will get some sort of pleasure out of destroying them. If not pleasure you should get a little amusement out of the reaction from the person as they see their
hard fought efforts to get you to smoke get instantly trashed.
This action will likely result in the other person feeling a whole lot more irritated by the altercation than you will. More importantly though, you will by
example be proving to the person and to yourself that your quit is strong and your resolve is totally intact to stick to your personal commitment to never take
Jan 13 06 8:02 PM
Mar 17 06 7:35 PM
Don't ever forget how cigarettes once controlled your behaviors and beliefs.
When you quit smoking you admitted cigarettes controlled you. You were literally afraid that one puff could put you back. That was not an
One puff today will lead to the same tragic results as it would have the day you quit.
Cigarettes were stronger than you before, and, if given the chance, will be stronger than you again. If you want to show you are now in
control, do it by admitting you can function without having cigarettes as a worthless and dangerous crutch.
To permanently stay free from cigarettes, all that needs to be done is to NEVER TAKE ANOTHER PUFF!
May 27 06 6:40 AM
Nov 28 06 10:31 PM
Nov 29 06 5:44 PM
Jan 22 07 8:16 PM
Apr 3 07 7:00 PM
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Jan 7 08 9:42 AM
Jan 7 08 6:44 PM
Judy, it's all too common that the rational, thinking mind resorts to games, challenges, tests, personification and bizarre rituals when attempting to
arrest a chemical dependency, a dependency that long ago took hostage the priority teaching pathways of the deep inner primitive mind. But such games are
like holding a chicken bone too close to a dog's mouth. Why would superior intelligence intentionally tease a brain into experiencing powerful craves
that it knew or should have known were coming?
Keeping the instrument of relapse handy may be associated with a host of mind games including a tangible attempt to display self control or raw power, an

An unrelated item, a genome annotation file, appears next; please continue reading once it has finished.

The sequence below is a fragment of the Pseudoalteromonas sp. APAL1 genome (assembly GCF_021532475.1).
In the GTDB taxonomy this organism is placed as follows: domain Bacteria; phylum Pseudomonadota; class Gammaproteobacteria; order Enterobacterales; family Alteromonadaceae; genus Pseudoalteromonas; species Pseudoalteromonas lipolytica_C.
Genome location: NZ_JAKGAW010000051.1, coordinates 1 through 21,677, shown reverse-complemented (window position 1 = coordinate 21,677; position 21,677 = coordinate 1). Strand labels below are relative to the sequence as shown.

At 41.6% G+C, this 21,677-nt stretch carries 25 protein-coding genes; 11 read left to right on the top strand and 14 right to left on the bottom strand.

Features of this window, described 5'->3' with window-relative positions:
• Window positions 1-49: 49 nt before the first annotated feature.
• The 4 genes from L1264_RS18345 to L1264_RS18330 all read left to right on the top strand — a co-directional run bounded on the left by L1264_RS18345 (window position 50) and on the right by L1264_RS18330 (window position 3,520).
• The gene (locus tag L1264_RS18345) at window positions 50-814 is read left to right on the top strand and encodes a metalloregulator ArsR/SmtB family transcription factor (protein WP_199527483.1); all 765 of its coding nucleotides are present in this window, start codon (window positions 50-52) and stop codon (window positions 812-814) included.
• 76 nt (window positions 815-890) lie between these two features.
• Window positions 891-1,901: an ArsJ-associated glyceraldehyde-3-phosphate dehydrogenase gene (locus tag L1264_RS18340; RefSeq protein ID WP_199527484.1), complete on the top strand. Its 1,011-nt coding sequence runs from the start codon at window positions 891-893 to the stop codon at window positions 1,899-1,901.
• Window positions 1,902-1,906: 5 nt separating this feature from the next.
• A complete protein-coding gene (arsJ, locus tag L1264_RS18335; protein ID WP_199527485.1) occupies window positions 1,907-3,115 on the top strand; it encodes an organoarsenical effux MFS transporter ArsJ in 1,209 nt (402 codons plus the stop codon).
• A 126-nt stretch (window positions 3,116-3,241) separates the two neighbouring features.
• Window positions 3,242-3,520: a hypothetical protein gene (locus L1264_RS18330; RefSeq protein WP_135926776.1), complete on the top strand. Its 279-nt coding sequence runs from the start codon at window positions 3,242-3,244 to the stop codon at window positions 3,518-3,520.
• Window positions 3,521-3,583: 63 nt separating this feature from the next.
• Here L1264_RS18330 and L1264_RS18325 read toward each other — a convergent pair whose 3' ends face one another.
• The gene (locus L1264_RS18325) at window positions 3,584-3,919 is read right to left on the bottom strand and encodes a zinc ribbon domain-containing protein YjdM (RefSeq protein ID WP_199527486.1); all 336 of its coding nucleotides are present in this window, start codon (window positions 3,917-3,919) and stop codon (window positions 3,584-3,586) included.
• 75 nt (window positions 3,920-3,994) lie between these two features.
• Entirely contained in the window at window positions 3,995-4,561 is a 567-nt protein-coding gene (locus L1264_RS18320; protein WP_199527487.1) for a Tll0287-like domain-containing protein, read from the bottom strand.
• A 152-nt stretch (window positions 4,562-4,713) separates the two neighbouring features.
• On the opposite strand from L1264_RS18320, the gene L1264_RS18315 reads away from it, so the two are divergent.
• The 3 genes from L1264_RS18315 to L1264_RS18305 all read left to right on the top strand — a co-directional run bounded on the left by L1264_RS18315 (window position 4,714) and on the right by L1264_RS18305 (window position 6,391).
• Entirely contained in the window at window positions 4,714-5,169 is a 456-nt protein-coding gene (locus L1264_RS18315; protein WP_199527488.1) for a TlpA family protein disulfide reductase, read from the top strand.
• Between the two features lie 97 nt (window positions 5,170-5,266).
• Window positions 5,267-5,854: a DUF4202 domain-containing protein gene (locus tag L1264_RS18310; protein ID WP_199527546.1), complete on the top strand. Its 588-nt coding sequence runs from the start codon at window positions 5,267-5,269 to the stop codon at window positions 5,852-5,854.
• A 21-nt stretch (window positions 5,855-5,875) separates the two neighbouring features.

intentional self-tease, an already defeated mind's access insurance for when challenge becomes significant, or even what sounds like a rational attempt
to extinguish, early, one of the biggest conditioned feeding cues of all, being around cigarettes.
We are told that early alcohol use is associated with 50% of all relapses but even louder is the fact that 100% of relapses involve the addict getting
their hands on nicotine. Although time distortion may make a less than three minute crave episode feel like three hours, if we have the ability to put a
few minutes between us and obtaining nicotine, we afford the rational, thinking mind an opportunity to sense the turmoil begin to subside, and keep
healing, freedom and recovery alive.
There will be plenty of time later for all the mind games you then want to play (if any) and they'll each be super easy to win. You'll no longer
be in the throws of chemical withdrawal, the vast majority of your nicotine feeding cues will have been extinguished, and your deep inner brain will have
been afforded an opportunity to taste the true beauty and flavor of life without nicotine, and sense the inner calm of coming home to you!
Thirty years of my own bondage, and up to 3 packs-a-day, as part of my cessation seminars I'm often handling cigarettes. If you're thinking about
quitting or a new quitter, I wish you could peak inside my mind and feel what it's like to go program after program and yet never once want for
nicotine. Give yourself time. You'll be amazed at how comfortable and content you'll become, even around smokers.
All we can control are the next few minutes and whether the calmest yet or our greatest challenge of all during this temporary period of re-adjustment
called quitting, each will be entirely do-able. You're coming home! Yes you can, yes you have, yes you are!
Breathe deep, hug hard, live long,
John (Gold x8)
Mar 24 08 9:42 PM
Mar 24 08 11:53 PM
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Jun 23 08 10:59 PM
Apr 10 09 10:00 PM